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Voting technology company Smartmatic files $2.7 billion lawsuit against Fox News, Rudy Giuliani and Sidney Powell over 'disinformation campaign'

February 4, 2021. Summarized by summa-bot.

Compression ratio: 26.7%. 2 min read.

A voting technology company swept up in baseless conspiracy theories about the 2020 election filed a monster $2.7 billion lawsuit on Thursday against Fox News, some of the network's star hosts, and pro-Trump attorneys Rudy Giuliani and Sidney Powell, alleging the parties worked in concert to wage a "disinformation campaign" that has jeopardized its very survival.

New York (CNN)A voting technology company swept up in baseless conspiracy theories about the 2020 election filed a monster $2. 7 billion lawsuit on Thursday against Fox News, some of the network's star hosts, and pro-Trump attorneys Rudy Giuliani and Sidney Powell, alleging the parties worked in concert to wage a "disinformation campaign" that has jeopardized its very survival.

"We have no choice," Antonio Mugica, the chief executive and founder of Smartmatic, told CNN Business in an interview about the company's decision to file the lawsuit.

The lawsuit, filed in New York state court, accused Fox, Giuliani, Powell and hosts Lou Dobbs, Maria Bartiromo, and Jeanine Pirro of intentionally lying about Smartmatic in an effort to mislead the public into the false belief that the 2020 presidential election was stolen from former President Donald Trump.

His allies, including Fox, Giuliani, and Powell, promoted various conspiracy theories about Smartmatic, which only provided its services to Los Angeles County in the 2020 general election, to support Trump's false claims.

Connolly, who secured one of the largest defamation settlements ever in the "pink slime" case against ABC News, told CNN Business that because Smartmatic's role in the 2020 general election was limited to providing services to Los Angeles County, he could easily prove all the conspiracy theories false.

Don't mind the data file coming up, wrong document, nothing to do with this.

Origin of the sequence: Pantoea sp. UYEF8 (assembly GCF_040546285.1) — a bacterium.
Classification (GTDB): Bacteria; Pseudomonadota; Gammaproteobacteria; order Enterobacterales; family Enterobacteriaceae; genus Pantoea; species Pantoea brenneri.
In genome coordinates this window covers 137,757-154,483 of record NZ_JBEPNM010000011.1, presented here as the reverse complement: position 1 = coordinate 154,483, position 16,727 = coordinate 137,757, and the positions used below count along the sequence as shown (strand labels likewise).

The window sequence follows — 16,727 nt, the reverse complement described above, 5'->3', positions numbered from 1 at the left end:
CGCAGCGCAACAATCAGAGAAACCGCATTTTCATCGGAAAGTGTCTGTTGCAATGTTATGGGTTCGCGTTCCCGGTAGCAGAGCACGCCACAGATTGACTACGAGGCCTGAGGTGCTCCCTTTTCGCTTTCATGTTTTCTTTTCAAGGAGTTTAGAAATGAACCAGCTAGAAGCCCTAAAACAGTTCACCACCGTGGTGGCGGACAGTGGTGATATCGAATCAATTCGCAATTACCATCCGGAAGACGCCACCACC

Smartmatic said in the lawsuit that the conspiracy theories had undermined its business relationships around the world, resulted in a wave of threats against its staff, and contributed to a $767. 4 million drop in its parent company's projected profits over the next five years.

Smartmatic's lawyers sent a legal notice to Fox in December demanding a "a full and complete retraction of all false and defamatory statements. " The legal notice said the retraction needed to be executed with "the same intensity and level of coverage that you used to defame the company in the first place. "

Smartmatic's lawsuit also pointed to a November segment from Fox News host Tucker Carlson in which he told viewers that Powell had not provided him any evidence to support her election conspiracies.

The lawsuit alleged Fox and its hosts "were motivated, in part, by the desire for ratings, to cater to individuals and companies supporting President Trump, and to avoid losing viewers to competing media organizations like OAN and Newsmax. "

Connolly, who estimated the lawsuit will take between two and five years to resolve, said that he hoped the actions taken by Smartmatic might clear up the polluted information environment in the US.

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